The Religion and Politics of Falun Gong
Junpeng Li [+]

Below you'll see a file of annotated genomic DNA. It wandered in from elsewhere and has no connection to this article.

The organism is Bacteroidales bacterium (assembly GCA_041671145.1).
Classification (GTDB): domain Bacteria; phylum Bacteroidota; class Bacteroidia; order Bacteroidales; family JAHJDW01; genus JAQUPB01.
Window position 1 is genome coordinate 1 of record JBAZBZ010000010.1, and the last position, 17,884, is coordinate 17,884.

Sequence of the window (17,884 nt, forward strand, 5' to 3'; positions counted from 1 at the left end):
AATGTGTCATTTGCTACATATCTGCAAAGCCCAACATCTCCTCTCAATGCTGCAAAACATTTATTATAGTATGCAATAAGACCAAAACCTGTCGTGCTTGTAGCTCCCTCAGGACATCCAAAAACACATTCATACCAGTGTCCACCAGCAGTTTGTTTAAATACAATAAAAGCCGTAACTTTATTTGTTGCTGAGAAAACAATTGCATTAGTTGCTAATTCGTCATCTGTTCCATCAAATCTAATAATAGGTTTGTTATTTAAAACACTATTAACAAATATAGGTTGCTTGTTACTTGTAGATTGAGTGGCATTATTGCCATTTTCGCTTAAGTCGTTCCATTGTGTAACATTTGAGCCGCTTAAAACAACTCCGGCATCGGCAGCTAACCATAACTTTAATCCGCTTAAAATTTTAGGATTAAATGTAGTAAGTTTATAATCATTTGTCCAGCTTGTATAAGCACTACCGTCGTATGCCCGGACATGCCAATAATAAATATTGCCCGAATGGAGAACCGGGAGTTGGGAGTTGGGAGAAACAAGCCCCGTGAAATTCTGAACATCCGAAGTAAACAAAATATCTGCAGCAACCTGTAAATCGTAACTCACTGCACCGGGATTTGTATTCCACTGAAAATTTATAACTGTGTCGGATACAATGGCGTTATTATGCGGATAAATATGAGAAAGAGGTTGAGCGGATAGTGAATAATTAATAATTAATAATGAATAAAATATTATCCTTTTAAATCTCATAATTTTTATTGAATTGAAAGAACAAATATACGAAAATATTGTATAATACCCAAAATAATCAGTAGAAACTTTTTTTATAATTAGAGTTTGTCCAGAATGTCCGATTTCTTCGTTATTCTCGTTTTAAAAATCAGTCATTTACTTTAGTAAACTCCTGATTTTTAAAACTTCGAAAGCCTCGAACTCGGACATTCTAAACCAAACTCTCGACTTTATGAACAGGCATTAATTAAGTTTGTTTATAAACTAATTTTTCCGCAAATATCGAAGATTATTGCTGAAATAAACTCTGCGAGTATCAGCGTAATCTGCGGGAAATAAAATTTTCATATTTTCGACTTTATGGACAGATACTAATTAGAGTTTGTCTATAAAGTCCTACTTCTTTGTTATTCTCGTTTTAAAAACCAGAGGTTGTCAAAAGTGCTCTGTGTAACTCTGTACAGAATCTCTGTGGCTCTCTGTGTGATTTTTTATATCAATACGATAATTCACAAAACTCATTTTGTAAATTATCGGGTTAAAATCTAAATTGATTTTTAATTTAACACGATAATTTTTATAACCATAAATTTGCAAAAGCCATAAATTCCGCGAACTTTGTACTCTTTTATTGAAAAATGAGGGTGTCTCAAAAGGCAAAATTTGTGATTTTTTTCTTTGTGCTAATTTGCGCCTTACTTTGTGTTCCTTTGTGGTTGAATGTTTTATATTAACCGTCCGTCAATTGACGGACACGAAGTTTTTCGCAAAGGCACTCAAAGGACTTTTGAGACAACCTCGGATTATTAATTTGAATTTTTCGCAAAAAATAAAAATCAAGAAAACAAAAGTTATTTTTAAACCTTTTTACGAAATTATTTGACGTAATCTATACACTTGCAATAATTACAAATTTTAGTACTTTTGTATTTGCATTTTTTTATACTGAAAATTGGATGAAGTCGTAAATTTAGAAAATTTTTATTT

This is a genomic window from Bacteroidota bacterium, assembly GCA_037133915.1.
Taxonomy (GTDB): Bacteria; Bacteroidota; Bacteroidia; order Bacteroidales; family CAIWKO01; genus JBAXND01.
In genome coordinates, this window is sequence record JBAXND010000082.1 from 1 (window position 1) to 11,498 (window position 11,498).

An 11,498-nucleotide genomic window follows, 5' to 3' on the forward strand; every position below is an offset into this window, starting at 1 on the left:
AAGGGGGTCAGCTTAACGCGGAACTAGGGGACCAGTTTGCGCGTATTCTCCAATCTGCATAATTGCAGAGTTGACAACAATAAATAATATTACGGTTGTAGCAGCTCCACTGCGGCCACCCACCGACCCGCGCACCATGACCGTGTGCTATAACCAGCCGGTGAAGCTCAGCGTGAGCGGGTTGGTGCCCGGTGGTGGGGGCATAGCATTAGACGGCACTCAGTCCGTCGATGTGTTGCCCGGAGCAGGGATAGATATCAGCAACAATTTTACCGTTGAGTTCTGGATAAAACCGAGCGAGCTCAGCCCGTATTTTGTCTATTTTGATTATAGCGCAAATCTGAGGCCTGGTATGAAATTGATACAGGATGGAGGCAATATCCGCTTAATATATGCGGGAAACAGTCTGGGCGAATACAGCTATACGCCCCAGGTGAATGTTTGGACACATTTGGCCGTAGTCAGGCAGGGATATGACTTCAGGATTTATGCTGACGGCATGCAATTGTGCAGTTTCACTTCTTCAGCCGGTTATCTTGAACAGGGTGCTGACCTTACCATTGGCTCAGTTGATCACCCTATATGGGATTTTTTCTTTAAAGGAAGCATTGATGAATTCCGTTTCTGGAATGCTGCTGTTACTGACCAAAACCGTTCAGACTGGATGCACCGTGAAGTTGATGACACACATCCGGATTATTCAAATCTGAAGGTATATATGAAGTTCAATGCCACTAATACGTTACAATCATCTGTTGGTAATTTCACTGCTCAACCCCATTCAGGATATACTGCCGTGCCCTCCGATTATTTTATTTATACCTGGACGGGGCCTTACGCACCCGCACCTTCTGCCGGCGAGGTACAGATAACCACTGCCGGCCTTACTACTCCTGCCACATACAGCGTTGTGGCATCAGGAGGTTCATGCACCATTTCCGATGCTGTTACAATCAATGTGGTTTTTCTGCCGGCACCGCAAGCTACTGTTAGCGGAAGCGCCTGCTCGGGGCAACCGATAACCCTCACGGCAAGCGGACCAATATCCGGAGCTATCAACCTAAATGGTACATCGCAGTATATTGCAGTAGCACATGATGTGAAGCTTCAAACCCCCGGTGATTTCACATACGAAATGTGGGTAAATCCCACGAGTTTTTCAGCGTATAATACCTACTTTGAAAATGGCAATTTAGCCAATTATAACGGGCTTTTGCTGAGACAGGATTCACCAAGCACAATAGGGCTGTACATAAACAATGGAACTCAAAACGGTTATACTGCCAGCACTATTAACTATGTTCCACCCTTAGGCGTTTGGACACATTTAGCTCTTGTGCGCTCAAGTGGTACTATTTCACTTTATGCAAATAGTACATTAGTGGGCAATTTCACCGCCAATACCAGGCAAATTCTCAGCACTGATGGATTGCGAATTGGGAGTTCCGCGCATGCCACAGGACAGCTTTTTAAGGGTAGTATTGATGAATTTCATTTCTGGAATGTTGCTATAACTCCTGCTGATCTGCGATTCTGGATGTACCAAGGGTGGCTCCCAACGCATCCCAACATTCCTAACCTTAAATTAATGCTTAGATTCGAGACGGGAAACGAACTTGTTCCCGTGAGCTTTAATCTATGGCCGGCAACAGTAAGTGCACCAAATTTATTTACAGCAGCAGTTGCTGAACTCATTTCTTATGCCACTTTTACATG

This chapter analyzes the factors of religion and politics in the trajectory of Falun Gong. Falun Gong’s trajectory can be viewed as a conflict-amplifying process in which the interplay between the group as a religious actor and the state policies and apparatus of religious control led to the eventual crackdown. After the founding of the People’s Republic of China, the state’s policies toward religion and civic organizations created a unique niche for qigong. In the early 1990s, after qigong successfully opened up a space in the gray zone between state and society, Falun Gong emerged as part of the state-sanctioned “scientific” qigong movement by adopting a strategy of accommodation that eschewed explicit spiritual teaching. In the mid-1990s, faced with increasing state suspicion of qigong and fierce competition from thousands of qigong groups, Falun Gong brought its spiritual dimension to the fore and became a new religious movement. This proved a huge success as it met the needs of spiritual seekers in the gray market. Unsettled by Falun Gong’s ideological challenge, the state began to take measures to keep Falun Gong out of the political realm. However, the minor irritations that ensued convinced the practitioners that the state was merely misinformed. To convince the state of its “apolitical” nature, Falun Gong launched a persistent “truth clarification” campaign, but the small-scale demonstrations further warned the state of Falun Gong’s defiance of its symbolic order. The linkage and clustering of the events eventually exploded into the massive Zhongnanhai protest of 1999. Shocked by Falun Gong’s mobilization capacity and ideological challenge, the state officially banned the group and has since harshly purged its practitioners. But the crackdown only served to fully release Falun Gong’s political potential. While Li Hongzhi, the founder of Falun Gong, previously only vaguely referred to evil, the crackdown polarized and intensified Falun Gong’s apocalyptic message, which now unequivocally views the CCP (Chinese Communist Party) as a nefarious force. Falun Gong in exile has become a major anti-CCP force that has built a coalition with other political forces and launched waves of political activities aimed at the overthrow of the CCP. The conflict between Falun Gong and the state brings us to the question of what is political and what is religious, as the escalation of the level of conflict can be seen as a result of conflicting interpretations of what counted as “political” and what counted as “religious.” In communist China, religion and politics are often fluid spheres in society and always intersect with other social phenomena. Different interpretations of religion and politics by the state and Falun Gong played a huge role in the eventual politicization of the Falun Gong movement. As a result, the story of Falun Gong is one of unintended consequences. The organizational evolution of Falun Gong is an illustration of the religion of the non-religious and the politics of the apolitical in an authoritarian state.